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As COVID Cases Rise (Again), Vermont Businesses Weigh Mask, Vaccine Mandates

Vermont businesses may refuse service to anyone who refuses to wear a mask.
Liz Fullerton
As COVID cases rise driven by the delta variant, some businesses in Vermont are once again mandating staff and customers wear masks while indoors despite the state's 84% vaccination rate.

As cases of COVID-19 rise once again driven by the highly contagious delta variant, a growing number of employers are instituting mask and vaccination mandates.

The federal government, state of California and New York Citywill require government workers to get a vaccine or in some cases face weekly COVID testing. Companies like United Airlinesand the Mayo Clinic have instituted similar policies.

But in Vermont, where the vaccination rate is the highest in the nation, Gov. Phil Scott has made clear that he won’t be mandating vaccines for state employees anytime soon.

“When you have a vaccination rate of about 84% and climbing, we’re in a much better position than other states, so I don’t think that’s necessary at this point in time,” Scott said, speaking at his weekly press briefing on July 27.

But last week, two of the biggest employers in the region — Dartmouth-Hitchcock Medical Center and University of Vermont Health Network — announced vaccine mandates.

In other sectors, few employers seem to be going that route. In a recent interview, Erin Sigrist, president of the Vermont Retail and Grocers Association, said none of her members have said they’re mandating vaccines.

“Members seem to be encouraging employees to get the vaccine, but there is no employer that I’m aware of within our membership that is requiring employees to vaccinate,” she said.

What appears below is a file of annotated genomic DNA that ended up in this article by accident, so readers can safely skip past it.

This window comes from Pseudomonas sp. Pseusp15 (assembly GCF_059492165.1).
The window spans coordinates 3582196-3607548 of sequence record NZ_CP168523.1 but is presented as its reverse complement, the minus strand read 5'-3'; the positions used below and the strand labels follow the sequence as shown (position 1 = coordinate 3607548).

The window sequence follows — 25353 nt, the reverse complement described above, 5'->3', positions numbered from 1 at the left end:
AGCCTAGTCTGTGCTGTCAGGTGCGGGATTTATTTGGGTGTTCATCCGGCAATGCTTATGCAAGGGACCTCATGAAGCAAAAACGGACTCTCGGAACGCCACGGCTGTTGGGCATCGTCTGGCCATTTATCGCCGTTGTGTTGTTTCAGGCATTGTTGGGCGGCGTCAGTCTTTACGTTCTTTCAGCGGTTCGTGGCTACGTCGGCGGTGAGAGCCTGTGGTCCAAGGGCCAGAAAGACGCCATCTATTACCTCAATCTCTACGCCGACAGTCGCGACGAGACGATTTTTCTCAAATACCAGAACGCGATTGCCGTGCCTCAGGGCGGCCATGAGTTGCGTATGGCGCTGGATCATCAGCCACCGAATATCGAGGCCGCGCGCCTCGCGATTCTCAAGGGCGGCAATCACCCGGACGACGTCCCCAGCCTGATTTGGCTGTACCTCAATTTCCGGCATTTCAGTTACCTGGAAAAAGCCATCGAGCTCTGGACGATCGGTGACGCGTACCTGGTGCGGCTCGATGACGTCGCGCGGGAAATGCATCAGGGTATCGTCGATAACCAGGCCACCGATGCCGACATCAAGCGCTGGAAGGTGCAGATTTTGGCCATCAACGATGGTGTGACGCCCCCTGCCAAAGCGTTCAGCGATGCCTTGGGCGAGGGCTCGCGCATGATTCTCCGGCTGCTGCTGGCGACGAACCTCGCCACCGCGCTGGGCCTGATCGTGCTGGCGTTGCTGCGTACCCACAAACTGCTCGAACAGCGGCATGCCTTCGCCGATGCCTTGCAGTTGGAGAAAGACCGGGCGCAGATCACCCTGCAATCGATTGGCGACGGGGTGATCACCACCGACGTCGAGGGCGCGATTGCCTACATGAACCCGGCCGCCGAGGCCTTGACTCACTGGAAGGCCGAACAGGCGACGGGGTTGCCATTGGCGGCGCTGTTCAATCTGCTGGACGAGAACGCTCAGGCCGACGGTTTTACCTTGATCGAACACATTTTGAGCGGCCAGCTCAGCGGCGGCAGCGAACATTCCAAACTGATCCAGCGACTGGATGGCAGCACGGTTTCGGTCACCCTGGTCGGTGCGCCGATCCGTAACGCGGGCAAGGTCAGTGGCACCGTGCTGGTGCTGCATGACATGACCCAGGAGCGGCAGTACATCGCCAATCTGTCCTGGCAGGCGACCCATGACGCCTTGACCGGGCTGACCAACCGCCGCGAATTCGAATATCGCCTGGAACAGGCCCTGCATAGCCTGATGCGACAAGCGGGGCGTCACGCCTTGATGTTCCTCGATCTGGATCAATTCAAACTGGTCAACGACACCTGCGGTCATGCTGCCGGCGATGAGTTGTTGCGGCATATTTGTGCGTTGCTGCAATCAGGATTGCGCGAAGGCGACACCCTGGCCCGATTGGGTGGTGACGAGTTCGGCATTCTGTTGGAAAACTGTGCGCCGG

Outside of retail, some manufacturers say about the same thing: Vaccines are encouraged but not required. That’s the case at semiconductor manufacturer GlobalFoundries Inc., where employees are required to wear masks on the job and the company has offered vaccine clinics onsite, but so far the shots aren’t required for their 2,200 employees, according to a spokesperson.

The sock maker Darn Tough meanwhile has been using an incentive approach for its 350 employees to get vaccinated, said spokesperson Brooke Kaplan.

“We do recognize they have a business to run, so what we've done is we've instituted a program where employees receive an extra day of vacation for proof of vaccination,” she said.

Beyond vaccine requirements, some businesses’ approaches to COVID safety measures may be slowly changing. Local universities, including the University of Vermont, St. Michael’s College and the Community College of Vermont, have reinstated indoor mask requirements for all faculty, staff, students and visitors.

Beginning Monday, Aug. 9, Hanover Co-op, which operates a handful of stores in the Upper Valley, will require masks once again for all employees, vendors and customers.

Paul Guidone, the co-op’s general manager, said mandating masks is the best way to keep everyone safe.

But, the co-op will not be mandating vaccinations. Guidone said at least 71% of staff are fully vaccinated and the leadership team worried a mandate might alienate workers in an already tight labor market.

“We debated that very aggressively amongst my leadership team, and we came to the point that at the end of the day, if we provide all of the information to employees, and the wherewithal for them to have it done, we will trust their judgment to do the right thing,” he said.

Have questions, comments or tips? Send us a message or get in touch with reporter Henry Epp @TheHenryEpp.

Henry worked for Vermont Public as a reporter from 2017 to 2023.
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